Ballistic experts, forensic scientists, law enforcement professionals, policy makers and public safety officials are gathering virtually this week to focus on preventive crime and gun strategies.
The 5th INTERPOL Firearm Forensics Symposium (4-6 May), organized in cooperation with Ultra Electronics Forensic Technology, will see nearly 500 participants from 100 countries address the latest challenges facing law enforcement in firearm related crime.
Through interactive sessions, participants will explore the fundamental processes and technologies required for a successful firearms programme, including:
- Building sustainable crime-gun strategies;
- The benefits of using multiple technologies to gather, intercept, trace, and compare illicit firearms material;
- Understanding offenders and how they interact;
- Using INTERPOL as a central intelligence hub for firearms-related crime, including its Ballistic Information Network (IBIN).
Opening the symposium, Cyril Gout, INTERPOL’s Director of Operational Support and Analysis, said: “Each firearm, each cartridge case and each bullet can become the precious asset that generates investigative leads in cases that would otherwise go undetected.”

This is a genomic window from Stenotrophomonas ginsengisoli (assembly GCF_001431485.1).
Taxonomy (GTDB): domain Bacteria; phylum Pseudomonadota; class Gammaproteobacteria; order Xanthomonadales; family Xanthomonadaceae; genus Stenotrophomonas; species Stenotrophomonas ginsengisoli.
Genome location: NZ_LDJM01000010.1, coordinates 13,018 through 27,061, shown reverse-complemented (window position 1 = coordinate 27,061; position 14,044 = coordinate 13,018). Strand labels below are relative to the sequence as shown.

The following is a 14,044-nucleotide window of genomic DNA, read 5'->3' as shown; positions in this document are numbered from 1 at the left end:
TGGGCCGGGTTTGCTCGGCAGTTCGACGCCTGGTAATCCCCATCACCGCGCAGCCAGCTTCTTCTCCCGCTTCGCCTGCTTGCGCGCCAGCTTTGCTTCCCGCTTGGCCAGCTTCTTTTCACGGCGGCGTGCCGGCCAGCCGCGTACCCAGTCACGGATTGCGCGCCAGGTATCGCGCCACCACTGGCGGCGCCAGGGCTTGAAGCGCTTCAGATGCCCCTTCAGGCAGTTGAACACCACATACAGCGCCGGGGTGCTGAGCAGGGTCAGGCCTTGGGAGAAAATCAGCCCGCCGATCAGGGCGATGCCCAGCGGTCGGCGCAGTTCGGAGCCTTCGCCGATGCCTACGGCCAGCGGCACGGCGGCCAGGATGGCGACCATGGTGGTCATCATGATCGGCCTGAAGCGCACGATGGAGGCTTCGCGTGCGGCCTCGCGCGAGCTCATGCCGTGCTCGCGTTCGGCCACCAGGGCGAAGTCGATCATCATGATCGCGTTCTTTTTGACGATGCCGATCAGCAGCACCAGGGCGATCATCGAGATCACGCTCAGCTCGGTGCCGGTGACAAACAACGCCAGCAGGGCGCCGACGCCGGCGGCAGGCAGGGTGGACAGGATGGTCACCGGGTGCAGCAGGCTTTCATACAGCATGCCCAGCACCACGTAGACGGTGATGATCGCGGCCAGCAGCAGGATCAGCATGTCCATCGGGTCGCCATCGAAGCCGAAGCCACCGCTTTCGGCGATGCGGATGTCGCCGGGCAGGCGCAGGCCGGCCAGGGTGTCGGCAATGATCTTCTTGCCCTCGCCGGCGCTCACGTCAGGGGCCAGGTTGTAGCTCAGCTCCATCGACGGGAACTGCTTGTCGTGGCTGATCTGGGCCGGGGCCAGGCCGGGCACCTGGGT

Earlier this year, Operation Trigger VI highlighted the value of gathering and sharing firearms information, with 4,000 arrests and nearly 10,000 checks against INTERPOL databases to track illegal firearms and identify potential links with organized crime.
Alvaro Venegas, President of Ultra Electronics said: “This symposium and IBIN are tangible examples of collaboration between two organizations that share a common purpose: fostering the cooperation and sharing of information between agencies in order to educate and to promote more effective gun crime prevention strategies.”
At the heart of the global response to gun crime are INTERPOL’s Illicit Arms Records and Tracing Management System (iARMS) to search and trace lost, stolen and smuggled or trafficked firearms and the IBIN, which currently connects 36 countries. IBIN also is a key pillar in the INTERPOL Firearms Recovery Protocol, guidelines that assists law enforcement with identifying firearms traffickers.